Posted in Rants, Society, Sports

Some Free Advice to a Future Sports Hero

So you’re good enough to play sports…maybe professionally…maybe in college, but you think you can be more. And you’re looking at the current landscape of professional sports and you’re sick of all the steroid talk. You’ve worked hard all your life and it gets under your skin that a number of very high profile cheaters are changing the landscape for everyone.

Here’s a little PR plan that I’m giving away for free. Follow it and you’ll become the hero of the working man (and woman…this is man in the mankind sense), the family man, and amateur coaches everywhere.

Dale C. Roe’s Certified Sports Hero Program

  1. Be clean. No recreational drugs, no steroids. Let me repeat, no steroids. If you can’t do this one, just skip the whole thing.
  2. Go find a testing lab and work out some sort of program with them—a program of scheduled and random tests that will allow them to certify that you are steroid free.
  3. Call a press conference. Stand up on a podium, with doctors from the testing lab, your parents and kids, your coach, the owner of your team, and anyone else you can think of who should be in on this kind of thing, and announce to the press and to the world that you have taken it upon yourself to prove you are clean and that you play fair. And that you will continue to have that lab certify you, both on- and off-season.
  4. Let the testing lab answer the technical questions. Heck, offer the reporters a tour of the operation.
  5. Now, here’s the critical part. At some point the reporters will look at you and ask “Why?” Your answer is critical, and you must believe this deep in your heart:

    Because when I was a kid, and I got a solid hit and ran the bases pretending I’d just won the World Series I had fireworks in my head and stars in my eyes. Never once did that dream include needles and pills, and shady doctors.

    Because my dad told me that hard work pays off, and that if you work hard enough you will get your reward.

    Because my coach taught me batting practice and fielding drills, not how to hide needle marks and ruin my body to beat guys who worked harder than me.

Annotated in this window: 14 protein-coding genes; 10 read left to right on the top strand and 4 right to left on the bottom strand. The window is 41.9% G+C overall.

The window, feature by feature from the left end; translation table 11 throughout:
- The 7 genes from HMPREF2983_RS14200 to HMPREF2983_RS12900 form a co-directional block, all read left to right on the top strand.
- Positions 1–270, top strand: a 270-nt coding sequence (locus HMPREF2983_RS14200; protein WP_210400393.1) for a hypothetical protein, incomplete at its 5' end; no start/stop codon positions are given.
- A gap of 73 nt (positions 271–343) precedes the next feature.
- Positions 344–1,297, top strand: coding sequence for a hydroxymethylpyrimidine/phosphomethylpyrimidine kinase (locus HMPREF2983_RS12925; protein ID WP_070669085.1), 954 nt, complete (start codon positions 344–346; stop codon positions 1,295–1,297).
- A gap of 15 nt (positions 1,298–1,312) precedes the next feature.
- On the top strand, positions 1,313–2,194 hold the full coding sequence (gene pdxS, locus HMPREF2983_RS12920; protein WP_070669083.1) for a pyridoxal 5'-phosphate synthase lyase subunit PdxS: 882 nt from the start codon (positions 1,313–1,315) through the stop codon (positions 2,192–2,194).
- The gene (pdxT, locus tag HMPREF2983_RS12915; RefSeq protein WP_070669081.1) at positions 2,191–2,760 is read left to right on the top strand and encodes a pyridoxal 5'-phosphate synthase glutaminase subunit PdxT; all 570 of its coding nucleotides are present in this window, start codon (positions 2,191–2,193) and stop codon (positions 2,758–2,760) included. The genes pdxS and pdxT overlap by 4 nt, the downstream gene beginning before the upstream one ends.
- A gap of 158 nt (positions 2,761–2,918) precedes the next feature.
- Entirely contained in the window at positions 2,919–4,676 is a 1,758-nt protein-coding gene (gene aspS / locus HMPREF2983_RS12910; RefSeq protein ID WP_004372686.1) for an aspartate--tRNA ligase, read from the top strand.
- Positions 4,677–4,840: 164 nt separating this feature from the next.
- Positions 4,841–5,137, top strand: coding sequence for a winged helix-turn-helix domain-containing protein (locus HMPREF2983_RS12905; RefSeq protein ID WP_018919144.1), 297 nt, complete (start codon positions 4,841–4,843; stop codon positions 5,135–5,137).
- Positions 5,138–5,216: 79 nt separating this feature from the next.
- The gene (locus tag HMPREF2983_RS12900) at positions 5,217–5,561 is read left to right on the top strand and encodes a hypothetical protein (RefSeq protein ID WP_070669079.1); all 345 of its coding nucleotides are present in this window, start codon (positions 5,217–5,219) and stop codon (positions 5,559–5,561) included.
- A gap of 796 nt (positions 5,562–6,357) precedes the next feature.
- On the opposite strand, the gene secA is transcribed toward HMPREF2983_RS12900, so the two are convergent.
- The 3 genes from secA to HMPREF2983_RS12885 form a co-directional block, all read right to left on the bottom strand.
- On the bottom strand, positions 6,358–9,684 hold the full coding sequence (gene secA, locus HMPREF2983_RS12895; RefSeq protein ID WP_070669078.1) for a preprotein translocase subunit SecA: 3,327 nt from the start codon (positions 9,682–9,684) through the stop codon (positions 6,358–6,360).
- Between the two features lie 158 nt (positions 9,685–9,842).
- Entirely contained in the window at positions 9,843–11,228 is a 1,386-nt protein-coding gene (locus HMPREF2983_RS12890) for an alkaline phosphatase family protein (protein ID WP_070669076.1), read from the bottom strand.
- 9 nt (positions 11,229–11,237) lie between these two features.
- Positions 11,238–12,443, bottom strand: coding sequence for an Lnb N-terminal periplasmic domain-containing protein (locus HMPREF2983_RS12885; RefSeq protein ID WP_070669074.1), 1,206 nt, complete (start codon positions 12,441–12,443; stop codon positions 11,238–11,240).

Because I’m tired of press conferences where cheaters insist they just made a mistake.

    Because I don’t want a kid to put down his baseball bat, because he thinks he’ll have to do drugs to make it big. And even more, I don’t want that kid to think he has to pick up the needle to keep playing.

    Because I want all the kids to know that you don’t need the needles to make it to the top.

    Because I want parents to have someone to point to, and say to their kids ‘he didn’t cheat’. And because someday when my kids ask me if I ever cheated, I want to be able to look them in the eye when I say “No”.

  6. Now challenge your teammates to do the same.

I guarantee you’ll have at least one new fan for life.

Who’s with me?

Posted in Rants, Sports

Really? A Parade?

Today the city of Pittsburgh, Pennsylvania threw a parade for the Pittsburgh Steelers who, this past Sunday, won the Super Bowl.


I’ve never understood the logic behind throwing a parade for teams that win a championship—or for that matter, any athlete who wins any athletic competition.

I get that it’s an accomplishment. I get that it’s difficult. I get that it can be a wonderful distraction for the thousands, even millions, of fans who toil though the difficulties of everyday life.

But, a parade? Really?

Maybe I’m old fashioned, but I tend to think that parades in honor of people should be reserved for particularly noteworthy accomplishments. Firemen, police and military are probably the only professions where I would think a parade is warranted for people who are simply doing their job.

Can we please get over the notion that athletes are heroes? I recognize that there are life lessons to be learned from the hard work that it takes to become a top-caliber athlete. But I’d much rather throw a parade for the kid who grew up in a poor, crime-ridden neighborhood who paid his own way through college, or the twelve-year old who kept his head enough to call 911 when his parent had a heart attack.

I don’t even have a problem with the team deciding to throw a big tail-gate party at their own stadium to celebrate a championship.

But the last thing these egotists need is the city to shut down and bow at their feet.